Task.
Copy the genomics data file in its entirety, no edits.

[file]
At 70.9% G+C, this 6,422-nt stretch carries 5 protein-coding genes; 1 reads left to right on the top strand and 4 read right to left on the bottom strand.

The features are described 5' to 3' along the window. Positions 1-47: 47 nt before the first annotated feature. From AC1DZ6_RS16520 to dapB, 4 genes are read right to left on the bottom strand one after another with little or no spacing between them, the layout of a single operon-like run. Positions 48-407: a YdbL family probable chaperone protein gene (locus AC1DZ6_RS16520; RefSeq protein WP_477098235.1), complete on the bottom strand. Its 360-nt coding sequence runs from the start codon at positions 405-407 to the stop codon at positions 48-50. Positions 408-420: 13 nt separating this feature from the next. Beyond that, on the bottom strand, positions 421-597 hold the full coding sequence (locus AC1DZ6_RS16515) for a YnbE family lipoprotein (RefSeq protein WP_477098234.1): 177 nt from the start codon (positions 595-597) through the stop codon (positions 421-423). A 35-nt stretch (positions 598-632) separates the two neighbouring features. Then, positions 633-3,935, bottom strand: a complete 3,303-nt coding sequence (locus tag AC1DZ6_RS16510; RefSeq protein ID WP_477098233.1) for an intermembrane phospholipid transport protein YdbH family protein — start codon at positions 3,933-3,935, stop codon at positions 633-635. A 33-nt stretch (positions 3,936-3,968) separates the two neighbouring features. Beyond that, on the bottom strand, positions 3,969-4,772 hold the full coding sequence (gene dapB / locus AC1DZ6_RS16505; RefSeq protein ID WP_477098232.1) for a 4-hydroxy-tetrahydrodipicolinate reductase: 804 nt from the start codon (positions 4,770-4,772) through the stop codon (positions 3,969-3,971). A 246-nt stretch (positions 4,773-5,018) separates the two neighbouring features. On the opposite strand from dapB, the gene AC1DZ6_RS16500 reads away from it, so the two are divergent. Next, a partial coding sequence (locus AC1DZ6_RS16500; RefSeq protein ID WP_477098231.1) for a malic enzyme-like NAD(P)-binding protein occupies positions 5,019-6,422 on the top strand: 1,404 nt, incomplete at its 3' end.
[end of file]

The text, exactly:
At 70.9% G+C, this 6,422-nt stretch carries 5 protein-coding genes; 1 reads left to right on the top strand and 4 read right to left on the bottom strand.

The features are described 5' to 3' along the window. Positions 1-47: 47 nt before the first annotated feature. From AC1DZ6_RS16520 to dapB, 4 genes are read right to left on the bottom strand one after another with little or no spacing between them, the layout of a single operon-like run. Positions 48-407: a YdbL family probable chaperone protein gene (locus AC1DZ6_RS16520; RefSeq protein WP_477098235.1), complete on the bottom strand. Its 360-nt coding sequence runs from the start codon at positions 405-407 to the stop codon at positions 48-50. Positions 408-420: 13 nt separating this feature from the next. Beyond that, on the bottom strand, positions 421-597 hold the full coding sequence (locus AC1DZ6_RS16515) for a YnbE family lipoprotein (RefSeq protein WP_477098234.1): 177 nt from the start codon (positions 595-597) through the stop codon (positions 421-423). A 35-nt stretch (positions 598-632) separates the two neighbouring features. Then, positions 633-3,935, bottom strand: a complete 3,303-nt coding sequence (locus tag AC1DZ6_RS16510; RefSeq protein ID WP_477098233.1) for an intermembrane phospholipid transport protein YdbH family protein — start codon at positions 3,933-3,935, stop codon at positions 633-635. A 33-nt stretch (positions 3,936-3,968) separates the two neighbouring features. Beyond that, on the bottom strand, positions 3,969-4,772 hold the full coding sequence (gene dapB / locus AC1DZ6_RS16505; RefSeq protein ID WP_477098232.1) for a 4-hydroxy-tetrahydrodipicolinate reductase: 804 nt from the start codon (positions 4,770-4,772) through the stop codon (positions 3,969-3,971). A 246-nt stretch (positions 4,773-5,018) separates the two neighbouring features. On the opposite strand from dapB, the gene AC1DZ6_RS16500 reads away from it, so the two are divergent. Next, a partial coding sequence (locus AC1DZ6_RS16500; RefSeq protein ID WP_477098231.1) for a malic enzyme-like NAD(P)-binding protein occupies positions 5,019-6,422 on the top strand: 1,404 nt, incomplete at its 3' end.